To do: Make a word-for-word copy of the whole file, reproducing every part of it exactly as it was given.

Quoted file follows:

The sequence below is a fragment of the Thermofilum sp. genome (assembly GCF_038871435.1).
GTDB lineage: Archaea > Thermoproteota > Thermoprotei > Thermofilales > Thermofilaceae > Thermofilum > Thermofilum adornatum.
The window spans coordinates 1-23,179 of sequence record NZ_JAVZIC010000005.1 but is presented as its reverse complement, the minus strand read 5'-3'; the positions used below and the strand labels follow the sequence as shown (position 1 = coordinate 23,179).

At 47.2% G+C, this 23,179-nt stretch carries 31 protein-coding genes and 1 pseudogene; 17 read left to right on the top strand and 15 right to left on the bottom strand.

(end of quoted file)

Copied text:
The sequence below is a fragment of the Thermofilum sp. genome (assembly GCF_038871435.1).
GTDB lineage: Archaea > Thermoproteota > Thermoprotei > Thermofilales > Thermofilaceae > Thermofilum > Thermofilum adornatum.
The window spans coordinates 1-23,179 of sequence record NZ_JAVZIC010000005.1 but is presented as its reverse complement, the minus strand read 5'-3'; the positions used below and the strand labels follow the sequence as shown (position 1 = coordinate 23,179).

At 47.2% G+C, this 23,179-nt stretch carries 31 protein-coding genes and 1 pseudogene; 17 read left to right on the top strand and 15 right to left on the bottom strand.